“A woman and her young daughter were also watching that sunset and we started talking. “And that woman told me a story. She told me to look out into the water. She said her family once lived beyond where it now lapped the shore.
“Her family had lived there for generations. Flood waters would come and go, but a few years ago the flood never receded. They were forced to move inland, and then move again and again. They lost their belongings, their jobs. Their crops were destroyed and they were always on the move.
“The woman told me that she was certain of one thing: that by the time her daughter reached her age, there would be no island at all.” “Ladies and gentlemen, 35 per cent is just a number. Behind that number though, is this woman, her children and all the people who live on this island. And that is why we must take action now….etc..etc.”
So, what do you think resonates better with an audience? “58.7 per cent of island nations will face a reduction of 35.3 per cent of land coverage” or the story about the woman on Gabba-Blabba?
I dramatized the previous story for effect. The point, however, is that we can personalize most of our speeches. In fact, my previous example could be improved by giving the woman a name. Personalizing a speech isn’t a rhetorical device. It’s not a trick of the trade. It’s important.
Again, let’s look at the efforts to address climate change. It’s a subject about which I feel strongly. I wouldn’t write about it if I didn’t. Those who have the facts, the statistics, the numbers, the truth on their side are losing the current battle to win hearts and minds (cliché alert!) because they’re speaking the wrong language. They’re caught up in stats, numbers and projections removed from any human connection—our pre-Gabba-Blabba example.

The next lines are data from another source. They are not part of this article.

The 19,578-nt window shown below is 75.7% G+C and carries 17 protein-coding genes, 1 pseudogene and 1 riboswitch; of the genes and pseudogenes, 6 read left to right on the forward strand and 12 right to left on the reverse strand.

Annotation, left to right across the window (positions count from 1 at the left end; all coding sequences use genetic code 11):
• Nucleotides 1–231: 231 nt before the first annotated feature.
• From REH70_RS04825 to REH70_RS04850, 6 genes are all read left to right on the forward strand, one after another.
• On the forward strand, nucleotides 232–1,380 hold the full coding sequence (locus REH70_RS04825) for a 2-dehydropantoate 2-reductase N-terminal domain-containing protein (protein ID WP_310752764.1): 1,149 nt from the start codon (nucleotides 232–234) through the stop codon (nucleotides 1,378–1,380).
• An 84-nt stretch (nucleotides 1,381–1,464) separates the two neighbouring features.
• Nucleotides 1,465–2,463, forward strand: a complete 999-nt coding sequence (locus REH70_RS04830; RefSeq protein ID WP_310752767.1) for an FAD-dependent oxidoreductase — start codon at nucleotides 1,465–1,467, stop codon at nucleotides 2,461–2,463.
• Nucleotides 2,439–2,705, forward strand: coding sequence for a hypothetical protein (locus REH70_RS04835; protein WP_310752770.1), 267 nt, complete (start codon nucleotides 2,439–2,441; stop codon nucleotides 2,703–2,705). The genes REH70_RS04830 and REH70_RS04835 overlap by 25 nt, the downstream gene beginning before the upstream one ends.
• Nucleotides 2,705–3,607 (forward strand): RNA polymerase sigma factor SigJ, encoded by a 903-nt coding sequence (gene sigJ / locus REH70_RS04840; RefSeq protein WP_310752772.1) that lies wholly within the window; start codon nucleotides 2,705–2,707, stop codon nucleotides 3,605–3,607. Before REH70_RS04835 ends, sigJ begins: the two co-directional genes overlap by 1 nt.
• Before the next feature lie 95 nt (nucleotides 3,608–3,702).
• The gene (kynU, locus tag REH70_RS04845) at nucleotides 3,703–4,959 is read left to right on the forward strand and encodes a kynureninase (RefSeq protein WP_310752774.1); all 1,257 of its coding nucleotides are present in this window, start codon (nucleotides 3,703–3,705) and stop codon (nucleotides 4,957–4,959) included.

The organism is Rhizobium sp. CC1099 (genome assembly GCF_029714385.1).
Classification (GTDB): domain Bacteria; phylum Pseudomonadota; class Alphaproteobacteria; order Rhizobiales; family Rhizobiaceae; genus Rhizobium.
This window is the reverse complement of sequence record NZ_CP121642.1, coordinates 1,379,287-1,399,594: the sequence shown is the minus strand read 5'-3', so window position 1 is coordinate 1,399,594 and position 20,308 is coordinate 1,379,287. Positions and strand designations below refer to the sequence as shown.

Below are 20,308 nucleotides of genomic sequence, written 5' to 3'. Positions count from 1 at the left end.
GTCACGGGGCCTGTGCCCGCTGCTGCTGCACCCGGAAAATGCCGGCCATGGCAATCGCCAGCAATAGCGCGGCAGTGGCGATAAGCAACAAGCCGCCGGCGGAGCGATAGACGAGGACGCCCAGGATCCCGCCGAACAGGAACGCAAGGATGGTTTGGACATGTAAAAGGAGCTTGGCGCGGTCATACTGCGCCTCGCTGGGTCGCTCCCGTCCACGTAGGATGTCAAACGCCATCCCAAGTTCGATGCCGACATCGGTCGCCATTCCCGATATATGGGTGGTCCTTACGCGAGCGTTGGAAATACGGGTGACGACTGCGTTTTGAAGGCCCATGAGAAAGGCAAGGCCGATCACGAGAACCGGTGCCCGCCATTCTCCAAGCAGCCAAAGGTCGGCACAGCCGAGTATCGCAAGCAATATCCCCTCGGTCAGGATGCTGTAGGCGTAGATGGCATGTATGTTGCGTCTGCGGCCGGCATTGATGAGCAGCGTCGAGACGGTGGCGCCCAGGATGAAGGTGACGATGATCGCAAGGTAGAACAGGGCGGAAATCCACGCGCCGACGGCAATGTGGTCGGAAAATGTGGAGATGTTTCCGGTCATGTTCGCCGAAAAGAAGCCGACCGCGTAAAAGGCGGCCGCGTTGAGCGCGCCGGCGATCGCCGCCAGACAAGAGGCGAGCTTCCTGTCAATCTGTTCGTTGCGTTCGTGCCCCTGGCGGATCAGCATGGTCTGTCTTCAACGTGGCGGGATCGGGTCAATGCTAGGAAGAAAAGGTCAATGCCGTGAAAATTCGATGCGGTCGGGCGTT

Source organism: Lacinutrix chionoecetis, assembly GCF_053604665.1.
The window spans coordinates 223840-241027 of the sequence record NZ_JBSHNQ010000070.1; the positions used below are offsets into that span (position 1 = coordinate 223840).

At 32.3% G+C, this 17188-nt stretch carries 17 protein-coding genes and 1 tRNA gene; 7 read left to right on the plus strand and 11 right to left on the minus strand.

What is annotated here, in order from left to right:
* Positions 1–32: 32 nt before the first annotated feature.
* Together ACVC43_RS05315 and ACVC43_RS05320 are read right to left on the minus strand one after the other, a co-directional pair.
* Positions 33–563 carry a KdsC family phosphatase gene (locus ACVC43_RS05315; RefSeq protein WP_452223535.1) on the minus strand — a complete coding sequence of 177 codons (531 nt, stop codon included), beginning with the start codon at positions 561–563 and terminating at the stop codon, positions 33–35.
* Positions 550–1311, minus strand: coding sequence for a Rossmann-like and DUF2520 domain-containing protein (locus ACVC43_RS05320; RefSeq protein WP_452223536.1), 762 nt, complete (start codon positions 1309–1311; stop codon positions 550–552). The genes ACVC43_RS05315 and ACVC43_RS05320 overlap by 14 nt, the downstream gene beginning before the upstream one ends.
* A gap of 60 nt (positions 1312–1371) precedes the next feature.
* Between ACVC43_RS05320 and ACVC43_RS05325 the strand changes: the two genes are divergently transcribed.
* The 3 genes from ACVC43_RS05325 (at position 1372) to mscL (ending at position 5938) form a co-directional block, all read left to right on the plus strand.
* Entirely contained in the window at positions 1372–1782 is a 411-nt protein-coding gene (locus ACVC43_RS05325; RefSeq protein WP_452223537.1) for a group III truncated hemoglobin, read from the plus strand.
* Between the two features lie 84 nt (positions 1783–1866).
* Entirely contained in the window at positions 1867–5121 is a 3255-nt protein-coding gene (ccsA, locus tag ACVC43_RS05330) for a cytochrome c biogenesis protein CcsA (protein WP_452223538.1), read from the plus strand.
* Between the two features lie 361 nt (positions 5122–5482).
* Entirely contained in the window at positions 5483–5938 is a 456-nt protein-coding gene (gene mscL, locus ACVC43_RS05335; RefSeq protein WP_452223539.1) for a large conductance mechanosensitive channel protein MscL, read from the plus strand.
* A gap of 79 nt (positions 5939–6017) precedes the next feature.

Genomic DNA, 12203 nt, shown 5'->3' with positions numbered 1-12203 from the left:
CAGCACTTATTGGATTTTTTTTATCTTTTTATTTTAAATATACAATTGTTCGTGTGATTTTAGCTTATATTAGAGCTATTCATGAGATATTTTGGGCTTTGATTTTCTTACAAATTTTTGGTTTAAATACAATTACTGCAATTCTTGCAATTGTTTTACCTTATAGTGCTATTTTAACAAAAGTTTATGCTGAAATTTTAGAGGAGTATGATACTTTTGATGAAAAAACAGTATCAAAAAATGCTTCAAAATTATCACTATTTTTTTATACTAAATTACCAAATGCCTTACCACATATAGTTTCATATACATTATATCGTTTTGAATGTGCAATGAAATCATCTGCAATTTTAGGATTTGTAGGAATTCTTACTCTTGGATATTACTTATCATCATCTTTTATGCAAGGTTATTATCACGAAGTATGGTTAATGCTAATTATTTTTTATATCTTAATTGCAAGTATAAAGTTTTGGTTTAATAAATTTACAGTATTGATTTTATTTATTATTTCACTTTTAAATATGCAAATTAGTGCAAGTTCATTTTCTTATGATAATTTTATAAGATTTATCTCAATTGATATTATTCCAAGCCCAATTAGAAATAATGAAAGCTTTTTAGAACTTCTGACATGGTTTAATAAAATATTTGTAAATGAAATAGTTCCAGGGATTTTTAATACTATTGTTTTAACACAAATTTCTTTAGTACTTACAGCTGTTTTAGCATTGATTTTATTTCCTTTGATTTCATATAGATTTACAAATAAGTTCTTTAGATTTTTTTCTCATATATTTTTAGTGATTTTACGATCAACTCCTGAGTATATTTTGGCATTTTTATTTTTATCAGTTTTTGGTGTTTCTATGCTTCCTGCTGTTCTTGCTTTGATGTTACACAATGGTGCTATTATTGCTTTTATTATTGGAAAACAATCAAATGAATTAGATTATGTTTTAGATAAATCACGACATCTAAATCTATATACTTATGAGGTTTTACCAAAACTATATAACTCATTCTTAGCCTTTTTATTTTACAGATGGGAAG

Their opponents however, aren’t bound by the same restrictions.
For example, what resonates better?
“We must act before the window of opportunity closes to reduce carbon-based emissions by 35 per cent”
“It’s all just a hoax.”
The “hoax” side has no problem with simplicity and personalization. They talk about coal plants that have been shut, Uncle Cletus who lost his job because of tree-huggin’ liberals, and Aunt Millie who says she could use it getting a bit warmer in the winter.
All the self-righteous anger in the world, all the ego-driven claims that you have “the facts” doesn’t mean a damn bit of difference if you’re not connecting with the people who need to hear your message.
Now, for an example of how it’s done right, I ask you to check out a speechwritten by Copenhagen-based speechwriter Rune Kier Nielsen (@runekier). Note how he personalizes the information provided through the character of Sarah. Excellent job. By the way, he won a Cicero award (annual awards given for great speeches) for it. Yet, how often do you hear climate change speeches like this?
Today we talked about budgets and climate change. But personalizing a speech—telling stories—works for almost any speech.
Look, it doesn’t need to be the Oprah Winfrey show. Personalizing a speech isn’t about going on stage and weeping about your father who never loved you or your mutt that just died. It’s about putting information into context. It’s about appealing to our basic need to make a connection with another human being.
We’re not robots. Not yet. Let’s speak in a language we all understand.
Brent Kerrigan is the Global Speechwriter: www.globalspeechwriter.com. He solves speech writing problems for high-level organizations. He always encourages the use of protection at a numbers orgy. Get in touch at firstname.lastname@example.org.
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Tag: Speechwriting skills Brent Kerrigan